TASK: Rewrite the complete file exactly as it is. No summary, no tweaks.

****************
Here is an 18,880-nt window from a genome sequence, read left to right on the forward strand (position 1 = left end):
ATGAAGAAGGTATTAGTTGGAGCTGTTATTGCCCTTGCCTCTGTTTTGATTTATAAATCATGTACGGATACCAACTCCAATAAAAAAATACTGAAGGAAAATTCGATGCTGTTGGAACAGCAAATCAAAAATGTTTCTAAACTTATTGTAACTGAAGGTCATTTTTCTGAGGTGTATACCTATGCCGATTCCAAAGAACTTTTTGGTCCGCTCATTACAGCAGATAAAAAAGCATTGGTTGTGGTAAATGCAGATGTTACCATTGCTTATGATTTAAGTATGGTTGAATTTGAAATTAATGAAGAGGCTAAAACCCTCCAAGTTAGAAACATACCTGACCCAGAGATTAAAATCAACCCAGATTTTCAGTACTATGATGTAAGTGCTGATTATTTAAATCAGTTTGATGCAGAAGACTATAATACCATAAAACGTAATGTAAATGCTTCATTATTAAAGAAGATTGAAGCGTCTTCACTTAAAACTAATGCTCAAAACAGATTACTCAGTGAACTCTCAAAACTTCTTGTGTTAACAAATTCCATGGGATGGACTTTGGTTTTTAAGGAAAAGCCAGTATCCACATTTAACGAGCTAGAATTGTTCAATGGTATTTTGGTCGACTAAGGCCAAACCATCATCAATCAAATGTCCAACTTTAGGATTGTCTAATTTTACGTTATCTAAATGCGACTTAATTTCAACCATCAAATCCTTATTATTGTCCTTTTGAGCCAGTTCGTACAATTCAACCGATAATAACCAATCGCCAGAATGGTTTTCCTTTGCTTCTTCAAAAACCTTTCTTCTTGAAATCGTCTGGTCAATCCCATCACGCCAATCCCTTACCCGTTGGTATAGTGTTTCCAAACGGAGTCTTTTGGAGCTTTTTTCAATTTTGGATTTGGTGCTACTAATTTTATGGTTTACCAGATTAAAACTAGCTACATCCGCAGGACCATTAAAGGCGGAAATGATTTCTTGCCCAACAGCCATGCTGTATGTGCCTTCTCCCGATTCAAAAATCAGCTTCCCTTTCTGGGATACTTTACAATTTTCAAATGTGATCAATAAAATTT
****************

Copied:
Here is an 18,880-nt window from a genome sequence, read left to right on the forward strand (position 1 = left end):
ATGAAGAAGGTATTAGTTGGAGCTGTTATTGCCCTTGCCTCTGTTTTGATTTATAAATCATGTACGGATACCAACTCCAATAAAAAAATACTGAAGGAAAATTCGATGCTGTTGGAACAGCAAATCAAAAATGTTTCTAAACTTATTGTAACTGAAGGTCATTTTTCTGAGGTGTATACCTATGCCGATTCCAAAGAACTTTTTGGTCCGCTCATTACAGCAGATAAAAAAGCATTGGTTGTGGTAAATGCAGATGTTACCATTGCTTATGATTTAAGTATGGTTGAATTTGAAATTAATGAAGAGGCTAAAACCCTCCAAGTTAGAAACATACCTGACCCAGAGATTAAAATCAACCCAGATTTTCAGTACTATGATGTAAGTGCTGATTATTTAAATCAGTTTGATGCAGAAGACTATAATACCATAAAACGTAATGTAAATGCTTCATTATTAAAGAAGATTGAAGCGTCTTCACTTAAAACTAATGCTCAAAACAGATTACTCAGTGAACTCTCAAAACTTCTTGTGTTAACAAATTCCATGGGATGGACTTTGGTTTTTAAGGAAAAGCCAGTATCCACATTTAACGAGCTAGAATTGTTCAATGGTATTTTGGTCGACTAAGGCCAAACCATCATCAATCAAATGTCCAACTTTAGGATTGTCTAATTTTACGTTATCTAAATGCGACTTAATTTCAACCATCAAATCCTTATTATTGTCCTTTTGAGCCAGTTCGTACAATTCAACCGATAATAACCAATCGCCAGAATGGTTTTCCTTTGCTTCTTCAAAAACCTTTCTTCTTGAAATCGTCTGGTCAATCCCATCACGCCAATCCCTTACCCGTTGGTATAGTGTTTCCAAACGGAGTCTTTTGGAGCTTTTTTCAATTTTGGATTTGGTGCTACTAATTTTATGGTTTACCAGATTAAAACTAGCTACATCCGCAGGACCATTAAAGGCGGAAATGATTTCTTGCCCAACAGCCATGCTGTATGTGCCTTCTCCCGATTCAAAAATCAGCTTCCCTTTCTGGGATACTTTACAATTTTCAAATGTGATCAATAAAATTT